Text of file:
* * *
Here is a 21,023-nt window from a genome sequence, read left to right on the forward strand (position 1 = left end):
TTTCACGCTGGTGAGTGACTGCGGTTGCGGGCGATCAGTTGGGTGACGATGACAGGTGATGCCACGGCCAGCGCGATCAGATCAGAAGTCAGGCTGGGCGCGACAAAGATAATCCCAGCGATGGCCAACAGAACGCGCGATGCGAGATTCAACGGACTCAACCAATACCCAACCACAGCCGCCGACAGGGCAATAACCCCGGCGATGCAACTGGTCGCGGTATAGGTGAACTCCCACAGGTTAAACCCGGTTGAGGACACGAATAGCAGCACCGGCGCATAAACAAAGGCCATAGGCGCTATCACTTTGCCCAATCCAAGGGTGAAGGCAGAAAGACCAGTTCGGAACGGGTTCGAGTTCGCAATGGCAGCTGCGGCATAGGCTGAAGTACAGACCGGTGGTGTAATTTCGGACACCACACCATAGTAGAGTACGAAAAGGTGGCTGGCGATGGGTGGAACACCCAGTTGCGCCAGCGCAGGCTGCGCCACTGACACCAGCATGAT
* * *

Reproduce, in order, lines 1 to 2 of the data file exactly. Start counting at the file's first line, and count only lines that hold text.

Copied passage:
Here is a 21,023-nt window from a genome sequence, read left to right on the forward strand (position 1 = left end):
TTTCACGCTGGTGAGTGACTGCGGTTGCGGGCGATCAGTTGGGTGACGATGACAGGTGATGCCACGGCCAGCGCGATCAGATCAGAAGTCAGGCTGGGCGCGACAAAGATAATCCCAGCGATGGCCAACAGAACGCGCGATGCGAGATTCAACGGACTCAACCAATACCCAACCACAGCCGCCGACAGGGCAATAACCCCGGCGATGCAACTGGTCGCGGTATAGGTGAACTCCCACAGGTTAAACCCGGTTGAGGACACGAATAGCAGCACCGGCGCATAAACAAAGGCCATAGGCGCTATCACTTTGCCCAATCCAAGGGTGAAGGCAGAAAGACCAGTTCGGAACGGGTTCGAGTTCGCAATGGCAGCTGCGGCATAGGCTGAAGTACAGACCGGTGGTGTAATTTCGGACACCACACCATAGTAGAGTACGAAAAGGTGGCTGGCGATGGGTGGAACACCCAGTTGCGCCAGCGCAGGCTGCGCCACTGACACCAGCATGAT